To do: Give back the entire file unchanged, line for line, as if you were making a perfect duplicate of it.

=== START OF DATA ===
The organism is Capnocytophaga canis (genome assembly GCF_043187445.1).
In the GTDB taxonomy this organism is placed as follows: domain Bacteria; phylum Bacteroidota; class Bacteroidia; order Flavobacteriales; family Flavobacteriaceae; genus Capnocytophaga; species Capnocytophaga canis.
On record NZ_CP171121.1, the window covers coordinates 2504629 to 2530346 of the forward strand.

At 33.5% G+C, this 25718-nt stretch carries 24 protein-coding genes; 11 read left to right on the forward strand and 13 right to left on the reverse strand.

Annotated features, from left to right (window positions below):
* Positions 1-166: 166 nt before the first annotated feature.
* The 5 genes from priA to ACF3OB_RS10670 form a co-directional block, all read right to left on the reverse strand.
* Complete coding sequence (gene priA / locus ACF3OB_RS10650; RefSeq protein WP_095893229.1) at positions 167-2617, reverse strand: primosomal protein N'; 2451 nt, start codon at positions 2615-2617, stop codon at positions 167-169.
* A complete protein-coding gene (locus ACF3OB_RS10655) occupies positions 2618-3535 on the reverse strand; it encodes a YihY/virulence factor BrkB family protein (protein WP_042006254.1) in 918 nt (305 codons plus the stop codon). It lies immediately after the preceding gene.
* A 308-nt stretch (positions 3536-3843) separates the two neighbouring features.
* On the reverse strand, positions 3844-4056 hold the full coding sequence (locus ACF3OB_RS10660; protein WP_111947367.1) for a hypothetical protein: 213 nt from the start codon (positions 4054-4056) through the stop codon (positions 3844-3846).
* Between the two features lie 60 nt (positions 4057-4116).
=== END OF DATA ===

The organism is Capnocytophaga canis (genome assembly GCF_043187445.1).
In the GTDB taxonomy this organism is placed as follows: domain Bacteria; phylum Bacteroidota; class Bacteroidia; order Flavobacteriales; family Flavobacteriaceae; genus Capnocytophaga; species Capnocytophaga canis.
On record NZ_CP171121.1, the window covers coordinates 2504629 to 2530346 of the forward strand.

At 33.5% G+C, this 25718-nt stretch carries 24 protein-coding genes; 11 read left to right on the forward strand and 13 right to left on the reverse strand.

Annotated features, from left to right (window positions below):
* Positions 1-166: 166 nt before the first annotated feature.
* The 5 genes from priA to ACF3OB_RS10670 form a co-directional block, all read right to left on the reverse strand.
* Complete coding sequence (gene priA / locus ACF3OB_RS10650; RefSeq protein WP_095893229.1) at positions 167-2617, reverse strand: primosomal protein N'; 2451 nt, start codon at positions 2615-2617, stop codon at positions 167-169.
* A complete protein-coding gene (locus ACF3OB_RS10655) occupies positions 2618-3535 on the reverse strand; it encodes a YihY/virulence factor BrkB family protein (protein WP_042006254.1) in 918 nt (305 codons plus the stop codon). It lies immediately after the preceding gene.
* A 308-nt stretch (positions 3536-3843) separates the two neighbouring features.
* On the reverse strand, positions 3844-4056 hold the full coding sequence (locus ACF3OB_RS10660; protein WP_111947367.1) for a hypothetical protein: 213 nt from the start codon (positions 4054-4056) through the stop codon (positions 3844-3846).
* Between the two features lie 60 nt (positions 4057-4116).